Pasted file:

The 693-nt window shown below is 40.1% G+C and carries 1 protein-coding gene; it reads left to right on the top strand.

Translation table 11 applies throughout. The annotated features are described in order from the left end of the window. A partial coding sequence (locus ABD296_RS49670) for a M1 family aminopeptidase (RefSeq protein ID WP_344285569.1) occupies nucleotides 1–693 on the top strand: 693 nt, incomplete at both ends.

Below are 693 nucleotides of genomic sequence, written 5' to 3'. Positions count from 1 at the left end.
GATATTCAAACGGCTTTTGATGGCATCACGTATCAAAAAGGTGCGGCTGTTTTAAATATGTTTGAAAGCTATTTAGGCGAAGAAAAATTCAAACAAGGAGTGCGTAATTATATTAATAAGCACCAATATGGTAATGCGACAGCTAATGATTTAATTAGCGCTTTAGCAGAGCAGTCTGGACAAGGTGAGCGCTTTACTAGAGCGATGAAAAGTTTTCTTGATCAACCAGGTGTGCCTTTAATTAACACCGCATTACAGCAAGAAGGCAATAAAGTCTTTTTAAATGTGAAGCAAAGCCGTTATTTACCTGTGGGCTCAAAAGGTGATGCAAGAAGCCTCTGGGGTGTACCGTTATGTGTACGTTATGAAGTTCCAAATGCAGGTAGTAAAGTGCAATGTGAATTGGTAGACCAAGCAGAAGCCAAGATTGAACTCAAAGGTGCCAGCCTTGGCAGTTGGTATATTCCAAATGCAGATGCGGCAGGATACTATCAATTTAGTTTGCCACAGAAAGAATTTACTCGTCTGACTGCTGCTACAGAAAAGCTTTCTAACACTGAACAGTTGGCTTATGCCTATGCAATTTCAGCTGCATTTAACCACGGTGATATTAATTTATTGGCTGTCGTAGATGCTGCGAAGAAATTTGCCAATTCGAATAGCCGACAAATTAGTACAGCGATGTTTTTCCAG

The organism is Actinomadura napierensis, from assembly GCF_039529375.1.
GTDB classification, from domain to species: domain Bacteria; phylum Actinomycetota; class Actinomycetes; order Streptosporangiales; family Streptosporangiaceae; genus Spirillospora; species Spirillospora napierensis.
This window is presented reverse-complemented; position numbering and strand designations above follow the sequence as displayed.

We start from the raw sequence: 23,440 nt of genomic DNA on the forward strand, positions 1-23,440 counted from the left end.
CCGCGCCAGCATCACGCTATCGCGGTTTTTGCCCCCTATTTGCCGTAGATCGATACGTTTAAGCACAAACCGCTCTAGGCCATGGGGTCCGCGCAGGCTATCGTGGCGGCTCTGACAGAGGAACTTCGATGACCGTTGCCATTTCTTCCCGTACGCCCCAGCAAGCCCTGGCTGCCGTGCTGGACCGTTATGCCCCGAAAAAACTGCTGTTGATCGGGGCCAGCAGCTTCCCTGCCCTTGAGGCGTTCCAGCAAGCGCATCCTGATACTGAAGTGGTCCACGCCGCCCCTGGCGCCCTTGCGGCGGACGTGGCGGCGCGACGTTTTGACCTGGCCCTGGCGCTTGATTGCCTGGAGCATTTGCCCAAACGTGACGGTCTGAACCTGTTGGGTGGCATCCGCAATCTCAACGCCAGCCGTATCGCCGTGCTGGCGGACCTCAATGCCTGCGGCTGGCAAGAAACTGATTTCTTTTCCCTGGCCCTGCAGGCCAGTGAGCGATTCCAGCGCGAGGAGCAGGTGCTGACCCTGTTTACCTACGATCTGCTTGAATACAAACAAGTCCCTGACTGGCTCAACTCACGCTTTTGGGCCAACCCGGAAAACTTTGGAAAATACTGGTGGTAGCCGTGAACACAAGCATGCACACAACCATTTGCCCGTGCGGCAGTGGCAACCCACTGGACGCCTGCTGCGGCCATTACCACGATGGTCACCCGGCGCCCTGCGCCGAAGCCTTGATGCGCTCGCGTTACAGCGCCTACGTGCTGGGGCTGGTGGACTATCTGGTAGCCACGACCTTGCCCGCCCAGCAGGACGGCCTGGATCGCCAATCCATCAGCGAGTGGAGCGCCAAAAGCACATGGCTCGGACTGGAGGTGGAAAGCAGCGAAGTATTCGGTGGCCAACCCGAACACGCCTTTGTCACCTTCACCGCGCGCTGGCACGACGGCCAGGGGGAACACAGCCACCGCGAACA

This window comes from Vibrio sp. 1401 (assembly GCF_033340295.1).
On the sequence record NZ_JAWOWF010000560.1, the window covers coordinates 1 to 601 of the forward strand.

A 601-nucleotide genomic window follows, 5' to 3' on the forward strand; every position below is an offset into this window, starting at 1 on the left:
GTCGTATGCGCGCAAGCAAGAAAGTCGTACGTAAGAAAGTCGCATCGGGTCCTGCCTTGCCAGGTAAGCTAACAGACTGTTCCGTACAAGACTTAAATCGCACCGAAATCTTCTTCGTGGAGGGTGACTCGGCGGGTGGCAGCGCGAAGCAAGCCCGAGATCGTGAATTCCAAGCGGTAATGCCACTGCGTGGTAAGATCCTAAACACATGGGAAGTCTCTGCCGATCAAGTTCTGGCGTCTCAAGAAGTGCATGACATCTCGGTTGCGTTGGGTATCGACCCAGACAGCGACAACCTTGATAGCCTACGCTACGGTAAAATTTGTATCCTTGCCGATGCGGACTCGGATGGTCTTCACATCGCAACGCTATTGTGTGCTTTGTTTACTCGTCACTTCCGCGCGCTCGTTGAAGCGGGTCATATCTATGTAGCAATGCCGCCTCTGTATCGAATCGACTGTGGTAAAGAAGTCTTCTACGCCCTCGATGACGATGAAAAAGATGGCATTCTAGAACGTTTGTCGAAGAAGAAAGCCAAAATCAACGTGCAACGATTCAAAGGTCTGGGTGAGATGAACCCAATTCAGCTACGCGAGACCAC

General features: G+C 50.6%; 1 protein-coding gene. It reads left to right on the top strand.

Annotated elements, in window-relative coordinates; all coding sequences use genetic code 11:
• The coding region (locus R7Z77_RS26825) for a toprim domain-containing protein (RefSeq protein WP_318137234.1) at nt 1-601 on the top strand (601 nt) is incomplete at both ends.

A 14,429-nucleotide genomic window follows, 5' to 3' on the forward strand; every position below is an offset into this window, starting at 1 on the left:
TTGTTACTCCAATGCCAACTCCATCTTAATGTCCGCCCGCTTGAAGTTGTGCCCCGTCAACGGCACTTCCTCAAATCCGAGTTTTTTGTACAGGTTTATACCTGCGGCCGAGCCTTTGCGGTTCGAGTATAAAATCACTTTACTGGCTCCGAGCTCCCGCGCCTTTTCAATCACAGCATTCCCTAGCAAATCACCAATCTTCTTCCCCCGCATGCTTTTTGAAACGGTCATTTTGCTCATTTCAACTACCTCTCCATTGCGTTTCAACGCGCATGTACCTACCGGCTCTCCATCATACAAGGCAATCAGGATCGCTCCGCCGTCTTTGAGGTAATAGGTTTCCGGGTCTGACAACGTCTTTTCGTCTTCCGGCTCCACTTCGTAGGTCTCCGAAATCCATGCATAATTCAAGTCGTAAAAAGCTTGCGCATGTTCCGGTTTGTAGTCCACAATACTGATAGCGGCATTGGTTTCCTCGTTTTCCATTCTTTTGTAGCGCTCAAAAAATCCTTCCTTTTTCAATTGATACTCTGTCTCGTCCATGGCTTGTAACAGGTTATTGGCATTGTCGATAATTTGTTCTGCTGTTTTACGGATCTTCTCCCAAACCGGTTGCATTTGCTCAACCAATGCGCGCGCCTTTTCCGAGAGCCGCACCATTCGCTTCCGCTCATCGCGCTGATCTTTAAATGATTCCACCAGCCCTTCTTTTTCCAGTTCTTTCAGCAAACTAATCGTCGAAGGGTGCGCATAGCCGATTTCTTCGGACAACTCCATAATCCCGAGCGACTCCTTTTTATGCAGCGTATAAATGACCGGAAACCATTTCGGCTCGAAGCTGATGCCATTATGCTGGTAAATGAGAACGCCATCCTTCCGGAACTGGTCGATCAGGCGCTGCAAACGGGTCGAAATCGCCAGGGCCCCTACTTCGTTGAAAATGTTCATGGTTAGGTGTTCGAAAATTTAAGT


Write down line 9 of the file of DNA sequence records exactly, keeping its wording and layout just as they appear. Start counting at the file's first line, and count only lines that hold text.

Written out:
CCGCGCCAGCATCACGCTATCGCGGTTTTTGCCCCCTATTTGCCGTAGATCGATACGTTTAAGCACAAACCGCTCTAGGCCATGGGGTCCGCGCAGGCTATCGTGGCGGCTCTGACAGAGGAACTTCGATGACCGTTGCCATTTCTTCCCGTACGCCCCAGCAAGCCCTGGCTGCCGTGCTGGACCGTTATGCCCCGAAAAAACTGCTGTTGATCGGGGCCAGCAGCTTCCCTGCCCTTGAGGCGTTCCAGCAAGCGCATCCTGATACTGAAGTGGTCCACGCCGCCCCTGGCGCCCTTGCGGCGGACGTGGCGGCGCGACGTTTTGACCTGGCCCTGGCGCTTGATTGCCTGGAGCATTTGCCCAAACGTGACGGTCTGAACCTGTTGGGTGGCATCCGCAATCTCAACGCCAGCCGTATCGCCGTGCTGGCGGACCTCAATGCCTGCGGCTGGCAAGAAACTGATTTCTTTTCCCTGGCCCTGCAGGCCAGTGAGCGATTCCAGCGCGAGGAGCAGGTGCTGACCCTGTTTACCTACGATCTGCTTGAATACAAACAAGTCCCTGACTGGCTCAACTCACGCTTTTGGGCCAACCCGGAAAACTTTGGAAAATACTGGTGGTAGCCGTGAACACAAGCATGCACACAACCATTTGCCCGTGCGGCAGTGGCAACCCACTGGACGCCTGCTGCGGCCATTACCACGATGGTCACCCGGCGCCCTGCGCCGAAGCCTTGATGCGCTCGCGTTACAGCGCCTACGTGCTGGGGCTGGTGGACTATCTGGTAGCCACGACCTTGCCCGCCCAGCAGGACGGCCTGGATCGCCAATCCATCAGCGAGTGGAGCGCCAAAAGCACATGGCTCGGACTGGAGGTGGAAAGCAGCGAAGTATTCGGTGGCCAACCCGAACACGCCTTTGTCACCTTCACCGCGCGCTGGCACGACGGCCAGGGGGAACACAGCCACCGCGAACA